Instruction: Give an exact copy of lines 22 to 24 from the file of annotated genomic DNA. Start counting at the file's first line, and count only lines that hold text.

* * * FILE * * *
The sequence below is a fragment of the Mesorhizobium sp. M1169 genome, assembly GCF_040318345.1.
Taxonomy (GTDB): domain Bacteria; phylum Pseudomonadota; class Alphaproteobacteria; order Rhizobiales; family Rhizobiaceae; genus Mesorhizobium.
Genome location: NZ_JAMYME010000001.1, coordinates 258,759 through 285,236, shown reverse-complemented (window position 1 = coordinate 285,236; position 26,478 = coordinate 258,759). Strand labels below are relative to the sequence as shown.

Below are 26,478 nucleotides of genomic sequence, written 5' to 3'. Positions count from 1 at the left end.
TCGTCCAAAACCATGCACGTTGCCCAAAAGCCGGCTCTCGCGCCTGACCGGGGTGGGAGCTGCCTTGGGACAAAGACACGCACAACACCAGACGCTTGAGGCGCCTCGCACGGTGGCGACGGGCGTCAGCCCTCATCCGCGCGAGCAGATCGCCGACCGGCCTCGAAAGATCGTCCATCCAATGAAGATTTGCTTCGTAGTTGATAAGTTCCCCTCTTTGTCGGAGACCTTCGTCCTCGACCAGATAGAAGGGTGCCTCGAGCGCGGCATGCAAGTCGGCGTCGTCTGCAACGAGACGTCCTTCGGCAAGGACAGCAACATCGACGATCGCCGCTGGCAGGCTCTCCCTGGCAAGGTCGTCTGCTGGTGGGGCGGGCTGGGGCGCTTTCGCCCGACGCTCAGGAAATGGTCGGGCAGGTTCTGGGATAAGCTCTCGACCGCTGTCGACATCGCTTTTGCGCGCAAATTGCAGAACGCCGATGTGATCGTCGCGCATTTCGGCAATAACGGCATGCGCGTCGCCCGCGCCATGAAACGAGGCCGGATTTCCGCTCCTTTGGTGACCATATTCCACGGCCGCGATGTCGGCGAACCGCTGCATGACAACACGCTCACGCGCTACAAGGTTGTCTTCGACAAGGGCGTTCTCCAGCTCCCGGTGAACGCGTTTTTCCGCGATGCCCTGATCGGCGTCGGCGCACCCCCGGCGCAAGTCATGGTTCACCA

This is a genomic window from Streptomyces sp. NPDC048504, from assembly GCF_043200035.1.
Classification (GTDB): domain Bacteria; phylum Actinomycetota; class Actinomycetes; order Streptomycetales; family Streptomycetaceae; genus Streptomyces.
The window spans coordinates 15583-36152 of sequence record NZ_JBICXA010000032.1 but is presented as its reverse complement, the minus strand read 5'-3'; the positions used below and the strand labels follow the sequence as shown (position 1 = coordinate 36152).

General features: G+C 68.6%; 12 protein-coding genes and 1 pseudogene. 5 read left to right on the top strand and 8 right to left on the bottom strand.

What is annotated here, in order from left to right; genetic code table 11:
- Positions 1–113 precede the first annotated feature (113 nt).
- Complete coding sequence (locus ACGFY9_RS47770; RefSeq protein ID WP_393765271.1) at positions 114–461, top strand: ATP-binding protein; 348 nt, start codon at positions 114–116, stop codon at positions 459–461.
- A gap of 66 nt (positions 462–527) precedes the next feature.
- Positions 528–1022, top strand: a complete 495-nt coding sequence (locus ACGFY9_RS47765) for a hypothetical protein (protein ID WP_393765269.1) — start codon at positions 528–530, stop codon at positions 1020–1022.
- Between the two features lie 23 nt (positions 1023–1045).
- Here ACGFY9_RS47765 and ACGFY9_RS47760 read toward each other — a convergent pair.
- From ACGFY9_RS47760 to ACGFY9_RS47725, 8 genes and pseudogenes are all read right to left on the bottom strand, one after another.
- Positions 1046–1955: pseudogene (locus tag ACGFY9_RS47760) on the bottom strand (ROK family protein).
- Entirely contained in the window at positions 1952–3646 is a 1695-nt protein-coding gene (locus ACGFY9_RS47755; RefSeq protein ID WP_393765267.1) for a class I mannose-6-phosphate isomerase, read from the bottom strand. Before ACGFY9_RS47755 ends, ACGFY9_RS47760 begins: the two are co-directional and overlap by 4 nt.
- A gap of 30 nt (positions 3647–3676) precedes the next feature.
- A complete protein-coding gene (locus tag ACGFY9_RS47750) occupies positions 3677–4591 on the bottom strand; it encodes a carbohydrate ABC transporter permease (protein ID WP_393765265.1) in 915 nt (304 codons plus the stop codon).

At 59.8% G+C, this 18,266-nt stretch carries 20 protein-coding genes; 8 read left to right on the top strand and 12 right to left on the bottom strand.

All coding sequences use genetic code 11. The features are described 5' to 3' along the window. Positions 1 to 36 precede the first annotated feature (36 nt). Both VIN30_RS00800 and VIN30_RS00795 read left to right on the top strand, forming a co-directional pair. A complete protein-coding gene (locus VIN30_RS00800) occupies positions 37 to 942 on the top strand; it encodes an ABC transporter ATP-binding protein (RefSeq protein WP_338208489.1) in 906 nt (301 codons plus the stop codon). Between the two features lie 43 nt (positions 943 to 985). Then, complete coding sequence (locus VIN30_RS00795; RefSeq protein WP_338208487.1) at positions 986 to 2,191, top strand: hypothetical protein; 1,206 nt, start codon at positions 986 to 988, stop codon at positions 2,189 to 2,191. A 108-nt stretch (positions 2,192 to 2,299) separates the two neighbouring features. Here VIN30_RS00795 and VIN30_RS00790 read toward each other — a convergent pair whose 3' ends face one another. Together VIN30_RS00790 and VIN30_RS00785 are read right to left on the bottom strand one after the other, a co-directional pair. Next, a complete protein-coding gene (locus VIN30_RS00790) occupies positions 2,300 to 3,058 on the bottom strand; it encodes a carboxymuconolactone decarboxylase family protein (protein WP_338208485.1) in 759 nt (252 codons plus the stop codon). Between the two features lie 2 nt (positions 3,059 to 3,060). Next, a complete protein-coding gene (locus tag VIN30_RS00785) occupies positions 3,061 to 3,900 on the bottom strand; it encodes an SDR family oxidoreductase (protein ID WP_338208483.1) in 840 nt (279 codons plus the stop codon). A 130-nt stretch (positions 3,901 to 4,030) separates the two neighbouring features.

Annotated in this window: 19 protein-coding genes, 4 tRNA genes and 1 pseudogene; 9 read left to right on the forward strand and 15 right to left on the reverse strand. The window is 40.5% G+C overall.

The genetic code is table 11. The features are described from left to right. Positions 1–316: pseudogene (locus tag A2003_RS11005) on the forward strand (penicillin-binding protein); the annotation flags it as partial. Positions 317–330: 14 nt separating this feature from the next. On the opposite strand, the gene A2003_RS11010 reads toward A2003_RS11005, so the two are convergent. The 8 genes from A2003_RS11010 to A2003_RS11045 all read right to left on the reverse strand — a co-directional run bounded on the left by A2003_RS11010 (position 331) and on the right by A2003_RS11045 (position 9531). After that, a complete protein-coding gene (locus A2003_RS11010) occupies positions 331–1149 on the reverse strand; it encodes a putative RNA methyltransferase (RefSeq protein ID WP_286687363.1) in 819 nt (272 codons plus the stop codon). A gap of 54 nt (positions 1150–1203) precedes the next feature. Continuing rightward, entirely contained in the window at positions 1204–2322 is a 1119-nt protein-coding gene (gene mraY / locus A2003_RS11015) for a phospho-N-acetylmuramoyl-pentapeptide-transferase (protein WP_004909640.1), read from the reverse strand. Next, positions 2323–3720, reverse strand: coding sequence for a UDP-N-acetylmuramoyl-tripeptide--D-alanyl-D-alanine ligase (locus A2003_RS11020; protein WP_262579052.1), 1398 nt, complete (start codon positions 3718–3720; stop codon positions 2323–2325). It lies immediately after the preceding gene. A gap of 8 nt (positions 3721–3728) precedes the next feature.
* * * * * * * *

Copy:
At 59.8% G+C, this 18,266-nt stretch carries 20 protein-coding genes; 8 read left to right on the top strand and 12 right to left on the bottom strand.

All coding sequences use genetic code 11. The features are described 5' to 3' along the window. Positions 1 to 36 precede the first annotated feature (36 nt). Both VIN30_RS00800 and VIN30_RS00795 read left to right on the top strand, forming a co-directional pair. A complete protein-coding gene (locus VIN30_RS00800) occupies positions 37 to 942 on the top strand; it encodes an ABC transporter ATP-binding protein (RefSeq protein WP_338208489.1) in 906 nt (301 codons plus the stop codon). Between the two features lie 43 nt (positions 943 to 985). Then, complete coding sequence (locus VIN30_RS00795; RefSeq protein WP_338208487.1) at positions 986 to 2,191, top strand: hypothetical protein; 1,206 nt, start codon at positions 986 to 988, stop codon at positions 2,189 to 2,191. A 108-nt stretch (positions 2,192 to 2,299) separates the two neighbouring features. Here VIN30_RS00795 and VIN30_RS00790 read toward each other — a convergent pair whose 3' ends face one another. Together VIN30_RS00790 and VIN30_RS00785 are read right to left on the bottom strand one after the other, a co-directional pair. Next, a complete protein-coding gene (locus VIN30_RS00790) occupies positions 2,300 to 3,058 on the bottom strand; it encodes a carboxymuconolactone decarboxylase family protein (protein WP_338208485.1) in 759 nt (252 codons plus the stop codon). Between the two features lie 2 nt (positions 3,059 to 3,060). Next, a complete protein-coding gene (locus tag VIN30_RS00785) occupies positions 3,061 to 3,900 on the bottom strand; it encodes an SDR family oxidoreductase (protein ID WP_338208483.1) in 840 nt (279 codons plus the stop codon). A 130-nt stretch (positions 3,901 to 4,030) separates the two neighbouring features.

Annotated in this window: 19 protein-coding genes, 4 tRNA genes and 1 pseudogene; 9 read left to right on the forward strand and 15 right to left on the reverse strand. The window is 40.5% G+C overall.